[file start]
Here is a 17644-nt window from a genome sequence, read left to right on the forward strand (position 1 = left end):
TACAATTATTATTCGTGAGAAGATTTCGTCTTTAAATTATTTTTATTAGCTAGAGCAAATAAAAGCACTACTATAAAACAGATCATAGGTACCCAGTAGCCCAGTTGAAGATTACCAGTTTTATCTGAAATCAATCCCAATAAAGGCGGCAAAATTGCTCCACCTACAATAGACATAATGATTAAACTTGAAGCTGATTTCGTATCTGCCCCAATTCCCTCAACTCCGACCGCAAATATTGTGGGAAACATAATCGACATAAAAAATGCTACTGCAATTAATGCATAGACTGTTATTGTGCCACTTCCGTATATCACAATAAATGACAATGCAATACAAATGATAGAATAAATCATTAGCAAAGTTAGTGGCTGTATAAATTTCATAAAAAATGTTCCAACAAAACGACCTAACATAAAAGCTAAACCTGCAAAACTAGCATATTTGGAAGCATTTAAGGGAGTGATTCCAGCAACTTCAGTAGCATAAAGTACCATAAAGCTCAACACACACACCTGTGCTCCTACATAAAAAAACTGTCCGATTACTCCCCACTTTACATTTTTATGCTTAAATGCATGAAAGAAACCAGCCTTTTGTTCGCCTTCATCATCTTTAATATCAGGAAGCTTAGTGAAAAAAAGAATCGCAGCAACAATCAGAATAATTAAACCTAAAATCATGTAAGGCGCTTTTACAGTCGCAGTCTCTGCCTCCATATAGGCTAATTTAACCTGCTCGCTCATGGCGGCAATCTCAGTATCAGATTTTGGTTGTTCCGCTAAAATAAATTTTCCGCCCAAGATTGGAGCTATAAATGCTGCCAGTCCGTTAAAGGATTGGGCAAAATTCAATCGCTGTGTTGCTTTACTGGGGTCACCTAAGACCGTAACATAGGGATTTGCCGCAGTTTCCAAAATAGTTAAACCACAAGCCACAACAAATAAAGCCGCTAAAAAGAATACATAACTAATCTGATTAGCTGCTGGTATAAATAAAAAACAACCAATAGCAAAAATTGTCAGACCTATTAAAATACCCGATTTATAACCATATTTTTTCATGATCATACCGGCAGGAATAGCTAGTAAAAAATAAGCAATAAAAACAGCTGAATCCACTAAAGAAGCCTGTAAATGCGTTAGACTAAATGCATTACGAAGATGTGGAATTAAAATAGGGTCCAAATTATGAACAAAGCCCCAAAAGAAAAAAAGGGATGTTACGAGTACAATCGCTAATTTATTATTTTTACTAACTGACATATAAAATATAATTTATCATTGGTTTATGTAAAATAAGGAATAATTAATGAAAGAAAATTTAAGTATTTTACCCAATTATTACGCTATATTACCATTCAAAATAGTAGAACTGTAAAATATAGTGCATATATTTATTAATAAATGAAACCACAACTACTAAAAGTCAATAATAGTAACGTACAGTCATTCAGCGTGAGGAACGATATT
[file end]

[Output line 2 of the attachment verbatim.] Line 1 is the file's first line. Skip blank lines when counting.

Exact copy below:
TACAATTATTATTCGTGAGAAGATTTCGTCTTTAAATTATTTTTATTAGCTAGAGCAAATAAAAGCACTACTATAAAACAGATCATAGGTACCCAGTAGCCCAGTTGAAGATTACCAGTTTTATCTGAAATCAATCCCAATAAAGGCGGCAAAATTGCTCCACCTACAATAGACATAATGATTAAACTTGAAGCTGATTTCGTATCTGCCCCAATTCCCTCAACTCCGACCGCAAATATTGTGGGAAACATAATCGACATAAAAAATGCTACTGCAATTAATGCATAGACTGTTATTGTGCCACTTCCGTATATCACAATAAATGACAATGCAATACAAATGATAGAATAAATCATTAGCAAAGTTAGTGGCTGTATAAATTTCATAAAAAATGTTCCAACAAAACGACCTAACATAAAAGCTAAACCTGCAAAACTAGCATATTTGGAAGCATTTAAGGGAGTGATTCCAGCAACTTCAGTAGCATAAAGTACCATAAAGCTCAACACACACACCTGTGCTCCTACATAAAAAAACTGTCCGATTACTCCCCACTTTACATTTTTATGCTTAAATGCATGAAAGAAACCAGCCTTTTGTTCGCCTTCATCATCTTTAATATCAGGAAGCTTAGTGAAAAAAAGAATCGCAGCAACAATCAGAATAATTAAACCTAAAATCATGTAAGGCGCTTTTACAGTCGCAGTCTCTGCCTCCATATAGGCTAATTTAACCTGCTCGCTCATGGCGGCAATCTCAGTATCAGATTTTGGTTGTTCCGCTAAAATAAATTTTCCGCCCAAGATTGGAGCTATAAATGCTGCCAGTCCGTTAAAGGATTGGGCAAAATTCAATCGCTGTGTTGCTTTACTGGGGTCACCTAAGACCGTAACATAGGGATTTGCCGCAGTTTCCAAAATAGTTAAACCACAAGCCACAACAAATAAAGCCGCTAAAAAGAATACATAACTAATCTGATTAGCTGCTGGTATAAATAAAAAACAACCAATAGCAAAAATTGTCAGACCTATTAAAATACCCGATTTATAACCATATTTTTTCATGATCATACCGGCAGGAATAGCTAGTAAAAAATAAGCAATAAAAACAGCTGAATCCACTAAAGAAGCCTGTAAATGCGTTAGACTAAATGCATTACGAAGATGTGGAATTAAAATAGGGTCCAAATTATGAACAAAGCCCCAAAAGAAAAAAAGGGATGTTACGAGTACAATCGCTAATTTATTATTTTTACTAACTGACATATAAAATATAATTTATCATTGGTTTATGTAAAATAAGGAATAATTAATGAAAGAAAATTTAAGTATTTTACCCAATTATTACGCTATATTACCATTCAAAATAGTAGAACTGTAAAATATAGTGCATATATTTATTAATAAATGAAACCACAACTACTAAAAGTCAATAATAGTAACGTACAGTCATTCAGCGTGAGGAACGATATT